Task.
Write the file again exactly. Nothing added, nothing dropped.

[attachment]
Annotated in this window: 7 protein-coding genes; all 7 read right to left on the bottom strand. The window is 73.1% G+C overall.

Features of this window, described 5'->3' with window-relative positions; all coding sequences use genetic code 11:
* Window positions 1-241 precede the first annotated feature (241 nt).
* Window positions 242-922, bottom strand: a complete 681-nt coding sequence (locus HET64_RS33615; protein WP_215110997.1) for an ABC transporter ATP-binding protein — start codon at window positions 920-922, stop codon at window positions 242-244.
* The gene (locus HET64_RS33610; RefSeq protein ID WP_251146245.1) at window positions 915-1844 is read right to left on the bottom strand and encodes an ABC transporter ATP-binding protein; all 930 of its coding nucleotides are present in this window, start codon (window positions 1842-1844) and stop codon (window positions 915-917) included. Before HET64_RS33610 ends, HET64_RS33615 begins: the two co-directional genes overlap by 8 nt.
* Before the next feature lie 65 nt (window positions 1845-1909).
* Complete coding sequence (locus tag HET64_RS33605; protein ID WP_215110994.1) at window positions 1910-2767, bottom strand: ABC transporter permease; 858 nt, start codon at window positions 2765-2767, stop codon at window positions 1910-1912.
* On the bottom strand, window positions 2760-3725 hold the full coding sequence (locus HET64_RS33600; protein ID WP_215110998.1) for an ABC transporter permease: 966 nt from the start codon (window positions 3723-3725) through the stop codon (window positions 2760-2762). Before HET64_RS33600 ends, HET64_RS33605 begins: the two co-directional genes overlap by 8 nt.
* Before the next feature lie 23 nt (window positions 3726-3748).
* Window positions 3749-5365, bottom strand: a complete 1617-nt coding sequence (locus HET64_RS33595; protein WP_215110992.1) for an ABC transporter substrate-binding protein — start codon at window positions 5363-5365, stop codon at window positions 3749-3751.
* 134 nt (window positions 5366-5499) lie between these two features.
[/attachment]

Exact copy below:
Annotated in this window: 7 protein-coding genes; all 7 read right to left on the bottom strand. The window is 73.1% G+C overall.

Features of this window, described 5'->3' with window-relative positions; all coding sequences use genetic code 11:
* Window positions 1-241 precede the first annotated feature (241 nt).
* Window positions 242-922, bottom strand: a complete 681-nt coding sequence (locus HET64_RS33615; protein WP_215110997.1) for an ABC transporter ATP-binding protein — start codon at window positions 920-922, stop codon at window positions 242-244.
* The gene (locus HET64_RS33610; RefSeq protein ID WP_251146245.1) at window positions 915-1844 is read right to left on the bottom strand and encodes an ABC transporter ATP-binding protein; all 930 of its coding nucleotides are present in this window, start codon (window positions 1842-1844) and stop codon (window positions 915-917) included. Before HET64_RS33610 ends, HET64_RS33615 begins: the two co-directional genes overlap by 8 nt.
* Before the next feature lie 65 nt (window positions 1845-1909).
* Complete coding sequence (locus tag HET64_RS33605; protein ID WP_215110994.1) at window positions 1910-2767, bottom strand: ABC transporter permease; 858 nt, start codon at window positions 2765-2767, stop codon at window positions 1910-1912.
* On the bottom strand, window positions 2760-3725 hold the full coding sequence (locus HET64_RS33600; protein ID WP_215110998.1) for an ABC transporter permease: 966 nt from the start codon (window positions 3723-3725) through the stop codon (window positions 2760-2762). Before HET64_RS33600 ends, HET64_RS33605 begins: the two co-directional genes overlap by 8 nt.
* Before the next feature lie 23 nt (window positions 3726-3748).
* Window positions 3749-5365, bottom strand: a complete 1617-nt coding sequence (locus HET64_RS33595; protein WP_215110992.1) for an ABC transporter substrate-binding protein — start codon at window positions 5363-5365, stop codon at window positions 3749-3751.
* 134 nt (window positions 5366-5499) lie between these two features.